Source: City of Canterbury
An exploration of life under lockdown will be at the heart of the reopening of the Beaney House of Art of Knowledge. The Canterbury City Council-run museum will open its doors for the first time since
An exploration of life under lockdown will be at the heart of the reopening of the Beaney House of Art of Knowledge.
The Canterbury City Council-run museum will open its doors for the first time since they closed in March on Tuesday 21 July.
At the beginning of lockdown, the team set up a diary to document the experiences of people living, working and studying in the district under the government-imposed restrictions.
From Crisis Hub staff and volunteers to teachers and pupils returning to school, the diary has had contributors from all walks of life.
The entries have been turned into a poem written by poet Anthony Anaxagorou.
And, instead of the usual keep-your-distance markers we have all become accustomed to seeing, the poem has been interpreted by Canterbury based visual artist Lucy Oram to turn it into social distancing waymarkers that guide people around the museum.
The words and visuals track the highs and lows of lockdown as visitors move through the city’s collection of art and artefacts.
The project is a collaboration with the Wise Words festival and is part of the Beaney’s health and wellbeing work paid for by Arts Council England.
Both the diary and poem will become part of the city’s social history collection at the museum to be preserved for future generations.
Museums and Cultural Programme Director Michelle Moubarak said: “The diary is so moving and I am delighted with Anthony and Lucy’s interpretation of the work.
“We felt it was really important to help people explore the extraordinary experience that was lockdown and to give them a way to talk about and process what has been happening around us.”
British-born Cypriot poet Anthony Anaxagorou said: “It felt that maybe I too needed to write this for my own peace of mind, so thank you for giving me the opportunity.”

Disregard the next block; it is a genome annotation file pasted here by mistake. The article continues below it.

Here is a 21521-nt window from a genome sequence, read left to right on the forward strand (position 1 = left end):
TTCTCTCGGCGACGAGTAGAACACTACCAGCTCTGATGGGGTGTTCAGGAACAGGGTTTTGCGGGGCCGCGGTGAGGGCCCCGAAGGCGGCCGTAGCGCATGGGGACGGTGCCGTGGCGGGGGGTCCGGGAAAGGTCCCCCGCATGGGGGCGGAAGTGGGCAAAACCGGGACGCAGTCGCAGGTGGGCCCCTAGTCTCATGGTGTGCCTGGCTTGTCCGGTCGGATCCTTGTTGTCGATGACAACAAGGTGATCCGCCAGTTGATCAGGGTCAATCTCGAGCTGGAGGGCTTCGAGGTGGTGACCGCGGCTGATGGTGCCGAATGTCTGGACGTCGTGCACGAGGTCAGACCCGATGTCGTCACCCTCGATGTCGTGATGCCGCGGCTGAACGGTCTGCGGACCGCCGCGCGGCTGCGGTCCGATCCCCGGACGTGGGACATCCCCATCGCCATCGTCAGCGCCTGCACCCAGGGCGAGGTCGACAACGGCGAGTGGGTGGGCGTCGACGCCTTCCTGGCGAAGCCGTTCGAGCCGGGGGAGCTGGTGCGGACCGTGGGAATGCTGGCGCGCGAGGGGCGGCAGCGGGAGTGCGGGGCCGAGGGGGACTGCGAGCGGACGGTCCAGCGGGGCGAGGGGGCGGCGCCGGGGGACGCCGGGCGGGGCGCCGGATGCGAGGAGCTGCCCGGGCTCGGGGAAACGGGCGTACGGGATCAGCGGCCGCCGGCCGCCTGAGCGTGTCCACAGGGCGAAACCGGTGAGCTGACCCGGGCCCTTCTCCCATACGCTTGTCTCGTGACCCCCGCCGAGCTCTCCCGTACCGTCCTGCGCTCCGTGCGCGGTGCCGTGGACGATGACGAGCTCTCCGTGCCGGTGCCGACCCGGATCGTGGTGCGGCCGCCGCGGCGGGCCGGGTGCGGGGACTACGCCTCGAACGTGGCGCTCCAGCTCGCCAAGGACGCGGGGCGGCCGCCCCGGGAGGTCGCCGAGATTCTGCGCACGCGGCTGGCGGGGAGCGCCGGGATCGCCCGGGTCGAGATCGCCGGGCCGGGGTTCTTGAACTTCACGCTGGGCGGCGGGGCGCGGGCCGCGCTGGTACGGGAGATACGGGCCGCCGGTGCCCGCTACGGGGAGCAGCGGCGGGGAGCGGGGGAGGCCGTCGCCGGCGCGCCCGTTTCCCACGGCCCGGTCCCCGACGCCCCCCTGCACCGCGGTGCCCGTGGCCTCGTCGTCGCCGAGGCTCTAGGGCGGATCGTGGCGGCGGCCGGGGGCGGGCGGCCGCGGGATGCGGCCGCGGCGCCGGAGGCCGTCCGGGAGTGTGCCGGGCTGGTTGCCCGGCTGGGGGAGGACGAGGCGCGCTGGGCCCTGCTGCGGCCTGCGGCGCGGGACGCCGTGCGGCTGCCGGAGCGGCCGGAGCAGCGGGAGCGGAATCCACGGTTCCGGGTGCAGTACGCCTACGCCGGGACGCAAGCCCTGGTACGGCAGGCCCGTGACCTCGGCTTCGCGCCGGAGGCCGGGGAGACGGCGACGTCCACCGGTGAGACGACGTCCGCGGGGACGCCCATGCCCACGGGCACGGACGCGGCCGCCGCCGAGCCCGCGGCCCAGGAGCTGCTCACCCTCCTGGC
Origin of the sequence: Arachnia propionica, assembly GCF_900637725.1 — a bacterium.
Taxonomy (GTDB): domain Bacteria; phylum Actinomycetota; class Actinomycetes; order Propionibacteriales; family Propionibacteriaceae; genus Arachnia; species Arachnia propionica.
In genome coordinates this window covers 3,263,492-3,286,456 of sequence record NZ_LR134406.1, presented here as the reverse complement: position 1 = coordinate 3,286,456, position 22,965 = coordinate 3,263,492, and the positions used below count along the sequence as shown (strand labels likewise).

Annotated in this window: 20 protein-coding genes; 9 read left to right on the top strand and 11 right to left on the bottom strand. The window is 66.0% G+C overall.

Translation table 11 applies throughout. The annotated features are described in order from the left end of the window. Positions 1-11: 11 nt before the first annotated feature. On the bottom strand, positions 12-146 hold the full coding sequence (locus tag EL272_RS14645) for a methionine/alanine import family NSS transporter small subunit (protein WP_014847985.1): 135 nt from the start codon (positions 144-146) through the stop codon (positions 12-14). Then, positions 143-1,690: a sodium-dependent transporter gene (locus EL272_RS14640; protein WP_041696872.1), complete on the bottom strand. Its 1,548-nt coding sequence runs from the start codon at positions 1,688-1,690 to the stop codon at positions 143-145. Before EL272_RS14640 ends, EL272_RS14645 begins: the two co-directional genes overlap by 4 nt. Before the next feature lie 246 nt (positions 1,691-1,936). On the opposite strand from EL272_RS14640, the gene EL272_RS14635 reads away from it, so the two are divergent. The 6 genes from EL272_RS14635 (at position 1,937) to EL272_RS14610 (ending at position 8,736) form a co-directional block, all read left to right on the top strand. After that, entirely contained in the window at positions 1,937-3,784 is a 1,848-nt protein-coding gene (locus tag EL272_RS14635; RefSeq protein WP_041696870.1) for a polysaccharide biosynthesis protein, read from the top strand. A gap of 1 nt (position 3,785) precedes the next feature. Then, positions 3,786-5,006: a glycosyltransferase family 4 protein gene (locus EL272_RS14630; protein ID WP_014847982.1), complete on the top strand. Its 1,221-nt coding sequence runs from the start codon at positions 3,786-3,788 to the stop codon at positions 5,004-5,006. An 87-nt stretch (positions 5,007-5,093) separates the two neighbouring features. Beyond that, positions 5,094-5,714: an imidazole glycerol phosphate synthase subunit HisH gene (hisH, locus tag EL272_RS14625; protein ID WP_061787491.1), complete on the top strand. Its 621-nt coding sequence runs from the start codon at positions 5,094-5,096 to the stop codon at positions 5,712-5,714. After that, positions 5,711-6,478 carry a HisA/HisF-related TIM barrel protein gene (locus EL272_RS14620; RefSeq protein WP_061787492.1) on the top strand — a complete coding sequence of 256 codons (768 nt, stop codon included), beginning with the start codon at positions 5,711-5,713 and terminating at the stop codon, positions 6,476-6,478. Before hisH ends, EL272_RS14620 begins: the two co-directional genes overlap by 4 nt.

The museum and galleries will open with a one-way system around the building with the main entrance via Best Lane only and with the exit into the High Street. The walk will be accompanied by a free family-friendly gallery trail to help guests get the most out of their visit.
Other changes include visits being split into hour-long sessions to manage the number of people in the building.
Booking in advance is recommended at thebeaney.co.uk but people can book in on arrival to the next available session, subject to availability.
Details will be requested for track and trace purposes. Entry remains free of charge but donations are encouraged.
Initially, the café and toilets will remain closed along with some other services.
The library section of the building, which is run by Kent County Council, will be reopening in early August with a date to be confirmed soon.
Council Leader Cllr Rob Thomas said: “Our brilliant staff, many of whom worked at the Crisis Hub during lockdown, have put everything into making sure visitors can return with confidence, while being able to enjoy as much of the museum’s displays and galleries as possible.
“It is the latest step of the reopening of the city centre and we can’t wait to get going and welcome people back to this wonderful historic building.”
And in further good news, the scaffolding that has been on the front of the Beaney since November last year to allow repairs to the building’s façade will shortly be removed.
The £230,000 project included the major restoration of mosaic panels, woodwork repairs, gutter repairs, the repinning of a section of the top window, new bird spikes and netting and a complete clean of the whole façade.
For information on the Beaney’s reopening and what to expect, go to thebeaney.co.uk. The council is working towards reopening the Roman Museum in early August.